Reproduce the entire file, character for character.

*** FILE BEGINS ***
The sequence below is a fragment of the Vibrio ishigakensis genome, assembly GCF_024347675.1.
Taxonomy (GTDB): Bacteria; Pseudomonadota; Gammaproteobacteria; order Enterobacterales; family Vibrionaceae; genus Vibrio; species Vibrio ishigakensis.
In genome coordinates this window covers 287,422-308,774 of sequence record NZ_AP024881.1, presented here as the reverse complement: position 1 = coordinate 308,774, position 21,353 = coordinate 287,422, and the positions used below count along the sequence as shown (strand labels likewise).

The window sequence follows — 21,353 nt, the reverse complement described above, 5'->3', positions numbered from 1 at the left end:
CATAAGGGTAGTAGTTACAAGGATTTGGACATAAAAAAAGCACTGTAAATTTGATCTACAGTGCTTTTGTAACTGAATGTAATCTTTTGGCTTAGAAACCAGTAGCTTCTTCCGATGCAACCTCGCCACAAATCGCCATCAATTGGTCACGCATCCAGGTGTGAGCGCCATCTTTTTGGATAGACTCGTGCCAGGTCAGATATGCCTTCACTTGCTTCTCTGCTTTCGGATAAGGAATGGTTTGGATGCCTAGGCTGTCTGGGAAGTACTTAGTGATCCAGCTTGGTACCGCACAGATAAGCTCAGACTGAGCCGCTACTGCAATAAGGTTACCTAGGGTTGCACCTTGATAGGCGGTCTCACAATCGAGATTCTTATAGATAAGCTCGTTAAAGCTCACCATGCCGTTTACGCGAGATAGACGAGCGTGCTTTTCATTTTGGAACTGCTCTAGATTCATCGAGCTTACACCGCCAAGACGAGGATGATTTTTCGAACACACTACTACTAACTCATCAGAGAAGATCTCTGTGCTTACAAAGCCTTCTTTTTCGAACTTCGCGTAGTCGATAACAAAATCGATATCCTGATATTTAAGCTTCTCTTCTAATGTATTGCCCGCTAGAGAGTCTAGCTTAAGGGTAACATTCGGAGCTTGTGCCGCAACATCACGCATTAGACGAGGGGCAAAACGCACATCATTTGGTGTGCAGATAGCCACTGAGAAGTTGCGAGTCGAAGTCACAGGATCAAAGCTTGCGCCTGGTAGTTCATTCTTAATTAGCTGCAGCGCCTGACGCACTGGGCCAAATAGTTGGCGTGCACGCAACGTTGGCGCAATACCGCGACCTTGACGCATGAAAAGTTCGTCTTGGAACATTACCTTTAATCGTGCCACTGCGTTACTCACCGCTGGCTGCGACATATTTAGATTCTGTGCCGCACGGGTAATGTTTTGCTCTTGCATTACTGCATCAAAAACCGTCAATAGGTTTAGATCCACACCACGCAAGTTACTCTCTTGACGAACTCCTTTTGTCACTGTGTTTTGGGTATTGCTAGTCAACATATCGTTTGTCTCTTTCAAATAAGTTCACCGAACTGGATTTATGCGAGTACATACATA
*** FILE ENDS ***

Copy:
The sequence below is a fragment of the Vibrio ishigakensis genome, assembly GCF_024347675.1.
Taxonomy (GTDB): Bacteria; Pseudomonadota; Gammaproteobacteria; order Enterobacterales; family Vibrionaceae; genus Vibrio; species Vibrio ishigakensis.
In genome coordinates this window covers 287,422-308,774 of sequence record NZ_AP024881.1, presented here as the reverse complement: position 1 = coordinate 308,774, position 21,353 = coordinate 287,422, and the positions used below count along the sequence as shown (strand labels likewise).

The window sequence follows — 21,353 nt, the reverse complement described above, 5'->3', positions numbered from 1 at the left end:
CATAAGGGTAGTAGTTACAAGGATTTGGACATAAAAAAAGCACTGTAAATTTGATCTACAGTGCTTTTGTAACTGAATGTAATCTTTTGGCTTAGAAACCAGTAGCTTCTTCCGATGCAACCTCGCCACAAATCGCCATCAATTGGTCACGCATCCAGGTGTGAGCGCCATCTTTTTGGATAGACTCGTGCCAGGTCAGATATGCCTTCACTTGCTTCTCTGCTTTCGGATAAGGAATGGTTTGGATGCCTAGGCTGTCTGGGAAGTACTTAGTGATCCAGCTTGGTACCGCACAGATAAGCTCAGACTGAGCCGCTACTGCAATAAGGTTACCTAGGGTTGCACCTTGATAGGCGGTCTCACAATCGAGATTCTTATAGATAAGCTCGTTAAAGCTCACCATGCCGTTTACGCGAGATAGACGAGCGTGCTTTTCATTTTGGAACTGCTCTAGATTCATCGAGCTTACACCGCCAAGACGAGGATGATTTTTCGAACACACTACTACTAACTCATCAGAGAAGATCTCTGTGCTTACAAAGCCTTCTTTTTCGAACTTCGCGTAGTCGATAACAAAATCGATATCCTGATATTTAAGCTTCTCTTCTAATGTATTGCCCGCTAGAGAGTCTAGCTTAAGGGTAACATTCGGAGCTTGTGCCGCAACATCACGCATTAGACGAGGGGCAAAACGCACATCATTTGGTGTGCAGATAGCCACTGAGAAGTTGCGAGTCGAAGTCACAGGATCAAAGCTTGCGCCTGGTAGTTCATTCTTAATTAGCTGCAGCGCCTGACGCACTGGGCCAAATAGTTGGCGTGCACGCAACGTTGGCGCAATACCGCGACCTTGACGCATGAAAAGTTCGTCTTGGAACATTACCTTTAATCGTGCCACTGCGTTACTCACCGCTGGCTGCGACATATTTAGATTCTGTGCCGCACGGGTAATGTTTTGCTCTTGCATTACTGCATCAAAAACCGTCAATAGGTTTAGATCCACACCACGCAAGTTACTCTCTTGACGAACTCCTTTTGTCACTGTGTTTTGGGTATTGCTAGTCAACATATCGTTTGTCTCTTTCAAATAAGTTCACCGAACTGGATTTATGCGAGTACATACATA